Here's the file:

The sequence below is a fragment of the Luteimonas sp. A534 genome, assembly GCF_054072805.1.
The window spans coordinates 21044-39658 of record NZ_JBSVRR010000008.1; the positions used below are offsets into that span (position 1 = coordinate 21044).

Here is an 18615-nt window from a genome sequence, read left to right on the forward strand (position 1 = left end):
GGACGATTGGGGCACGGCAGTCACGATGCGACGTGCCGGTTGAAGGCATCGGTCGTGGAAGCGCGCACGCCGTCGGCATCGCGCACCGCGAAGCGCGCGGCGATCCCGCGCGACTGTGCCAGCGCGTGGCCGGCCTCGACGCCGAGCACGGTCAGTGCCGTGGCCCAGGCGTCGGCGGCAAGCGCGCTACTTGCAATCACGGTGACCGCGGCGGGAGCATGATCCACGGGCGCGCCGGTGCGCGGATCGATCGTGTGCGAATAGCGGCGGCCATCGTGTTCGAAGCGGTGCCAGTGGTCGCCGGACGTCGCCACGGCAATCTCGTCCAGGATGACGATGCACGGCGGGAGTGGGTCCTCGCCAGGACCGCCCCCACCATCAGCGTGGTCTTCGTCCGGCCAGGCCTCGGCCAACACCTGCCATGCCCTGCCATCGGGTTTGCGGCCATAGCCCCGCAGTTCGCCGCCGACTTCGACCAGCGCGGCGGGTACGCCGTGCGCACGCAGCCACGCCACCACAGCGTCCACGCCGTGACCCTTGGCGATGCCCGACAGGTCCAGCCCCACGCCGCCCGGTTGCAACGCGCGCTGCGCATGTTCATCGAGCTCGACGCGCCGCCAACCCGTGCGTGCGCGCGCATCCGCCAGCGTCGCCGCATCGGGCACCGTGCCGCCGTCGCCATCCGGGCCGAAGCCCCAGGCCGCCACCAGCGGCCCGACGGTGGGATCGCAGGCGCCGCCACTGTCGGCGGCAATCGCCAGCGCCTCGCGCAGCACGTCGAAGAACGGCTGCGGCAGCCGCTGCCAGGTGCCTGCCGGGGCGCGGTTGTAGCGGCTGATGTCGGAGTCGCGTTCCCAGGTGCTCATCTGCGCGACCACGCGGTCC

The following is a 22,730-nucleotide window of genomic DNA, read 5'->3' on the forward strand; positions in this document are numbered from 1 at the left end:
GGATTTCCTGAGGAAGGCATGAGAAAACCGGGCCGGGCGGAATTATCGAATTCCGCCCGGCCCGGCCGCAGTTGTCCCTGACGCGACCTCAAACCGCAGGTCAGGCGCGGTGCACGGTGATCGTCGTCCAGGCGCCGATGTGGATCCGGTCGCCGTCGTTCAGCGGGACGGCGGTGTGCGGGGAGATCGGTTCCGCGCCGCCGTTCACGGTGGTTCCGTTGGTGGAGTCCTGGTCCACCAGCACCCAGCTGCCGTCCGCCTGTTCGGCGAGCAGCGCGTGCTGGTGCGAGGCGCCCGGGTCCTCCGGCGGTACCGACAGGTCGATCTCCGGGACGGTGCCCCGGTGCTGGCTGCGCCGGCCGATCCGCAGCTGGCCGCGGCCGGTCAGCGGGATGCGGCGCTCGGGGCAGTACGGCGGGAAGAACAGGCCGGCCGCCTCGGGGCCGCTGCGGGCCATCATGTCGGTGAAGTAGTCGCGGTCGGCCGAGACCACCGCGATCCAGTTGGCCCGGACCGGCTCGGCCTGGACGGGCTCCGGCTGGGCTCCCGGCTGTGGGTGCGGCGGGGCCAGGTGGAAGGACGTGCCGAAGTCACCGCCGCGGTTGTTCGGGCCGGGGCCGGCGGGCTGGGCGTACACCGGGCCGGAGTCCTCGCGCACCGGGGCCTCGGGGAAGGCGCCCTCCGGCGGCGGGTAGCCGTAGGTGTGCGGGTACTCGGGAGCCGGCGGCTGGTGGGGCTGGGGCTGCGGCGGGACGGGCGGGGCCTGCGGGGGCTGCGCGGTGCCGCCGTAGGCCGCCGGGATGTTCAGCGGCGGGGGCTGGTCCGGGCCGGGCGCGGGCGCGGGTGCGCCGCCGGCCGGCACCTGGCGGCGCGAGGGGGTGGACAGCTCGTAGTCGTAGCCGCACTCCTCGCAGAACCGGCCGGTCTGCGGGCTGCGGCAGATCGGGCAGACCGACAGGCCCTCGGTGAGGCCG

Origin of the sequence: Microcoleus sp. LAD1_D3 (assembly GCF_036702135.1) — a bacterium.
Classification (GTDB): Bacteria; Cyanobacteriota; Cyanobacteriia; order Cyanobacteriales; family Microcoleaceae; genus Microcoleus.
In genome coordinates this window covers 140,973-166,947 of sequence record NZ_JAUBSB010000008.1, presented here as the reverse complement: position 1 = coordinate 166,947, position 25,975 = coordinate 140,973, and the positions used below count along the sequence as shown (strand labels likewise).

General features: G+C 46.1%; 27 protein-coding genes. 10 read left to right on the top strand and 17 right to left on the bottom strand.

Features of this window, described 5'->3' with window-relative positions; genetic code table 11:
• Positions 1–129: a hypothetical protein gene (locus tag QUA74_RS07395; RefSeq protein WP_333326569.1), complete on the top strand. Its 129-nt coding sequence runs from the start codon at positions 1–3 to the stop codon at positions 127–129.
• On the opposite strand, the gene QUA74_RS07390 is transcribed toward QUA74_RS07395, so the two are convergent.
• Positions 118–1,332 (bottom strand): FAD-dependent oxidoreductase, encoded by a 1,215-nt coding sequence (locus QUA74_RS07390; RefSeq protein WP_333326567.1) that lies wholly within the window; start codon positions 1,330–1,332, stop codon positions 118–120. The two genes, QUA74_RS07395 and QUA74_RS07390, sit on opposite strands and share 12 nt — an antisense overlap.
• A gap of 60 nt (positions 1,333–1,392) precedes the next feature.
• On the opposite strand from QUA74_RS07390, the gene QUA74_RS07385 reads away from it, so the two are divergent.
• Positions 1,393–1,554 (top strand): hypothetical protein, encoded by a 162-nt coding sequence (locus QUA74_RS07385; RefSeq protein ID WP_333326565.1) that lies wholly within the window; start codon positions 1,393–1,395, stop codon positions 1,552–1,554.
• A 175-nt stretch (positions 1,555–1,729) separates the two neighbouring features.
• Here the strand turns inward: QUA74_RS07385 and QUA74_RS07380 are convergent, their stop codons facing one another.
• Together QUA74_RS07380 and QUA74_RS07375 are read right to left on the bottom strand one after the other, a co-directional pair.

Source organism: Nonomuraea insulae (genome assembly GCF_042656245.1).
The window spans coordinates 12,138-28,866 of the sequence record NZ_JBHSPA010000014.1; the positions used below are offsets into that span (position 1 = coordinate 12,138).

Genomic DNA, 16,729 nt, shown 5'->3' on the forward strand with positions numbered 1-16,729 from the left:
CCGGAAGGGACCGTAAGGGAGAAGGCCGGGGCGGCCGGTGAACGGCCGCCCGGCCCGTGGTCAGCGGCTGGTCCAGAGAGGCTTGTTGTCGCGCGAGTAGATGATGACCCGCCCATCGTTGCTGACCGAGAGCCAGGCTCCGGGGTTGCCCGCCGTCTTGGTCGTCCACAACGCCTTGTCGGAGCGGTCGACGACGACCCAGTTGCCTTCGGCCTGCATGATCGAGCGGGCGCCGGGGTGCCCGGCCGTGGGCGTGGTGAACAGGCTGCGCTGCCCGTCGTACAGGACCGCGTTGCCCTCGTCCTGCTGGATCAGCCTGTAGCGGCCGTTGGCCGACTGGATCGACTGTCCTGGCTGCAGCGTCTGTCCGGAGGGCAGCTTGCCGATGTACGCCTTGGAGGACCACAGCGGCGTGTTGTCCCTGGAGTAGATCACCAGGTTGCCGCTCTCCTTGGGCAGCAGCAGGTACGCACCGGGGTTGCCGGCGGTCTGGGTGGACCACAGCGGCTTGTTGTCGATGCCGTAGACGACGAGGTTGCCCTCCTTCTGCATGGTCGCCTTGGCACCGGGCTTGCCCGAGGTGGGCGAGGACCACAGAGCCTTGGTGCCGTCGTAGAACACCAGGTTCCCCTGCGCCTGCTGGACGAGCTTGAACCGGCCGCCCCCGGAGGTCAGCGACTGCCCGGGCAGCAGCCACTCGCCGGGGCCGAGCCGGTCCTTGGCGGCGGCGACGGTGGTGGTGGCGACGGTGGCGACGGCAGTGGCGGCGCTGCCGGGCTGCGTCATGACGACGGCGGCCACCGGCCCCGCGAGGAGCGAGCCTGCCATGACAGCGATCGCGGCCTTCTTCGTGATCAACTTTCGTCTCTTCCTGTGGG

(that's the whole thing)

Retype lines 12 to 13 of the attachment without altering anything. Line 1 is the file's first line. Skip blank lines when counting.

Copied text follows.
• Positions 1–129: a hypothetical protein gene (locus tag QUA74_RS07395; RefSeq protein WP_333326569.1), complete on the top strand. Its 129-nt coding sequence runs from the start codon at positions 1–3 to the stop codon at positions 127–129.
• On the opposite strand, the gene QUA74_RS07390 is transcribed toward QUA74_RS07395, so the two are convergent.